16 Fresh Pumpkin Recipes for Your Organic Harvest
This year I had a fairly decent pumpkin harvest and wanted to share how to use fresh pumpkin instead of the canned stuff. You might wonder why I would go to the trouble of making my own pumpkin purée when I can just purchase it at the grocery. After all, the sales will be on, and every end cap will have the makings of ingredients for pumpkin pie.
I say why not! Even if you haven’t grown your own fresh pumpkins they will be available in every store at a reasonable price, even organic ones. Plus. cooking and processing a fresh pumpkin is actually easy. You can freeze or can it for later and make the most of the season.
See below: This post is part of National Organic Harvest 2015 #Organic Harvest15
How to cook fresh pumpkin
Don’t let it intimidate you one bit, this is the easy part.
// Wash the outside of the pumpkin and cut it in half.
// Remove the seeds and strings with a sturdy spoon, scraping the side of the cavity to get out as much as you can. Reserve the seeds if you are going to save them for planting or roast them for cooking.
// Heat the oven to 400º.
// Lightly grease a cookie sheet and place the halves face down on the sheet. You can spray it or use olive oil.
// Bake until the outer skin is soft and you can poke a fork in it. Depending on the size of your pumpkin that could be anywhere from 45 to 60 minutes.
Turn it into Purée
Allow the cooked pumpkin to cool and then cut it into chunks. Using a food processor, stick blender or even an electric beater, purée the fruit until smooth. You may have to run it in batches.
If you had to add water to get your purée smooth, you may need to place it in a pot and simmer on medium-low until the liquid has cooked off. Be sure to stir periodically so the pumpkin purée does not burn. Add a pinch of salt when cooking, if desired. Cool and freeze your fresh pumpkin purée in 1 cup increments.
Can you can it?
Pumpkin may ONLY be canned as cubes. Pack pumpkin cubes into canning jars, cover with boiling liquid and can in a pressure canner. Because of pumpkin’s low acidity, pressure canning is a must! It is not safe to can mashed or pureed pumpkin. The mixture is so thick that no safe processing time has been established. Find out more in the publication from the University of Missouri Extension – Preserve winter squash and pumpkins.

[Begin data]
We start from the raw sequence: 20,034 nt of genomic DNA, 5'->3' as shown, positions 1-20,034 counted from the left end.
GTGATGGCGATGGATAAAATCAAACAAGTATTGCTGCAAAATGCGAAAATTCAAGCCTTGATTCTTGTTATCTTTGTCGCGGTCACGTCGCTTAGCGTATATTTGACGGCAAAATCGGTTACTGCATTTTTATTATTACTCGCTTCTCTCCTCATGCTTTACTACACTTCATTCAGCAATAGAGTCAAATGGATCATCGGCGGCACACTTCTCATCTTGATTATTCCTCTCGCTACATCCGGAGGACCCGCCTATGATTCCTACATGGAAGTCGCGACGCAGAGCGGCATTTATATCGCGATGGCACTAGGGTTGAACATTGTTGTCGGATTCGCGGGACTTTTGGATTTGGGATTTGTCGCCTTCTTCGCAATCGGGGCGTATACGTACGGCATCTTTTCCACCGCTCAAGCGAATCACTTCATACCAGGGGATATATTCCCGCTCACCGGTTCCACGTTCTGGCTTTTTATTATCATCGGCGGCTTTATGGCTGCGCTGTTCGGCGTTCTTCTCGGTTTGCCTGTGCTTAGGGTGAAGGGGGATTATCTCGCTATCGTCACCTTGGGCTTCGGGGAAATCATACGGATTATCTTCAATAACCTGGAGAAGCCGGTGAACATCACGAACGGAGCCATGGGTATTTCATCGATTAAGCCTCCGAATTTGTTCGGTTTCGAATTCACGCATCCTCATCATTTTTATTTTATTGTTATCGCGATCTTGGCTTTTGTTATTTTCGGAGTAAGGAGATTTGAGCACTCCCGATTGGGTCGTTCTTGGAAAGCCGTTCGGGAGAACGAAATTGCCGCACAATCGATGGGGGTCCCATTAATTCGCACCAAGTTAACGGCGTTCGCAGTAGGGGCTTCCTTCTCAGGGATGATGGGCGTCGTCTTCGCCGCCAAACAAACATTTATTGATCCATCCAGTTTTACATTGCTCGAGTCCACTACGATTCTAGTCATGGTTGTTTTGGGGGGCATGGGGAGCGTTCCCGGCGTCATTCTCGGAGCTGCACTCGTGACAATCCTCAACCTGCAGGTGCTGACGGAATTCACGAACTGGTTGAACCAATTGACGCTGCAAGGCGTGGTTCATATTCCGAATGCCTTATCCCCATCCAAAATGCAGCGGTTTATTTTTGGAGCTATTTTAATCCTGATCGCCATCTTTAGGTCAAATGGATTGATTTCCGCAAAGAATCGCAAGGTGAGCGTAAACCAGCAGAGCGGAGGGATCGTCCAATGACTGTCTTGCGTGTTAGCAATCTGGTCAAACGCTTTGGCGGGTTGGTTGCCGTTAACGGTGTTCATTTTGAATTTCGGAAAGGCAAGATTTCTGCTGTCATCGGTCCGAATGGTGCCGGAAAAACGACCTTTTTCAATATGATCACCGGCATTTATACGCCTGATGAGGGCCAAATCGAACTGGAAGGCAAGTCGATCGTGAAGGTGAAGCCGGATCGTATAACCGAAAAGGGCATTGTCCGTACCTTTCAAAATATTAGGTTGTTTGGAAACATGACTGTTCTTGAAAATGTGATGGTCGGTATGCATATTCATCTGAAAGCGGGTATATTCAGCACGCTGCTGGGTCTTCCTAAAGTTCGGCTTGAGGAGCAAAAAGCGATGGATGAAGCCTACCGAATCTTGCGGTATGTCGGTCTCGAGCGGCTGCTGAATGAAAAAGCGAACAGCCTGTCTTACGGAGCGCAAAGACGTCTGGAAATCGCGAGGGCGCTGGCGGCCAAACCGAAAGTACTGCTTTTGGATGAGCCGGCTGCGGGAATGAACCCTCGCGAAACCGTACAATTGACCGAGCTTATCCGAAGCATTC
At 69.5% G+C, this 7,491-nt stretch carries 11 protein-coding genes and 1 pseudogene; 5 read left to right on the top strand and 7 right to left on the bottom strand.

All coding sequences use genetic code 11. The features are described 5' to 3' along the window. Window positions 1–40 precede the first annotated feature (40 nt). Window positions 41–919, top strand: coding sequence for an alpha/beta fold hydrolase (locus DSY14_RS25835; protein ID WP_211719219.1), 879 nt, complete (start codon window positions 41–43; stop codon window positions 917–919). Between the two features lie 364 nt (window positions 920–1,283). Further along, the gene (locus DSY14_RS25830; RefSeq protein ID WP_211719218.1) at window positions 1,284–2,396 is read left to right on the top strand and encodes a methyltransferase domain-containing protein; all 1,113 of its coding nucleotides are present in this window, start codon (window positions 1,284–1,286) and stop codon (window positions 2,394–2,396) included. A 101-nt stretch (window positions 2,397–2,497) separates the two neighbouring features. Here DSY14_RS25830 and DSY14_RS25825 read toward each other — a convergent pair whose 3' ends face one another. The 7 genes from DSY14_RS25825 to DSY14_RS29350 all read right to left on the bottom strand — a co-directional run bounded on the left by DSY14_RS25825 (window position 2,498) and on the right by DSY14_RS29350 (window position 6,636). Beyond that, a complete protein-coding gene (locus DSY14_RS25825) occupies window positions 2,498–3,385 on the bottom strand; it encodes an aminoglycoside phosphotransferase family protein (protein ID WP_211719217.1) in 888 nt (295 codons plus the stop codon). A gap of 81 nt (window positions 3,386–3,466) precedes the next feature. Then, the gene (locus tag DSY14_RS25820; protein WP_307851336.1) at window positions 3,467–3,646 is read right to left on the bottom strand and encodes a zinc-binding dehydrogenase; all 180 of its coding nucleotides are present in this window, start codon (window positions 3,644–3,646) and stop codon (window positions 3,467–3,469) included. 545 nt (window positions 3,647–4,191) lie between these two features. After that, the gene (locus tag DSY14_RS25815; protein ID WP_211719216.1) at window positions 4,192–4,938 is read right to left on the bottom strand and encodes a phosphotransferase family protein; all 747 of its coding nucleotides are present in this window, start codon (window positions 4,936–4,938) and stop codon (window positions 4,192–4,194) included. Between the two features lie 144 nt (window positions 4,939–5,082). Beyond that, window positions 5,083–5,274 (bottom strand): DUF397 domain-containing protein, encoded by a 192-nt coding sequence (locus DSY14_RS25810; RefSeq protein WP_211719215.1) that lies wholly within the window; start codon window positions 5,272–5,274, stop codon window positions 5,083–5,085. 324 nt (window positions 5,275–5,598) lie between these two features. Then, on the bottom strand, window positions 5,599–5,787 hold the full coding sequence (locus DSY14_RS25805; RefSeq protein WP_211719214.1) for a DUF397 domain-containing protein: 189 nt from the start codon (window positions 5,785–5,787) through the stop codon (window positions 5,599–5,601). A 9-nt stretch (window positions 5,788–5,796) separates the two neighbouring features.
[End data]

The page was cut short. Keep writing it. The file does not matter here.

Harvesting and Curing: Cut ripe fruits from the vine, leaving a short stub of stem attached. Wipe with a damp cloth to remove soil. Cure in a well-ventilated place with warm room temperatures (70 to 80 degrees) for one to two weeks.
Storing: Store whole pumpkins in bushel baskets or on shelves in a cool place with moderate humidity. Select pumpkins that are free of blemishes, harvested with their stems intact and those that feel heavy for their size. Pumpkins without stems do not store well. Do not store pumpkin or squash near apples, pears, or other ripening fruit. Ripening fruit releases ethylene gas, which causes yellowing of the squash and shortens storage life. Depending on the kind of pumpkin, you can expect storage times of 1 to 3 months.
Use Fresh Pumpkin
Now to the best part. What will you do with your fresh pumpkin? These 16 recipes found around the web will give you some good ideas. Hopefully you’ll find a new favorite recipe (or two) that will become a family favorite. Enjoy!
Hi, this is week 2 of National Organic Harvest Month. #OrganicHarvest15
September is National Organic Harvest Month and to help you make the most of your harvests, I’ve teamed up with these other amazing bloggers.
Please be sure to check out their tips and more: Rachel from Grow a Good Life – Kathie from Homespun Seasonal Living – Teri from Homestead Honey – Chris from Joybilee Farm – Susan from Learning and Yearning – Shelle from PreparednessMama – Angi from SchneiderPeeps – Janet from Timber Creek Farm.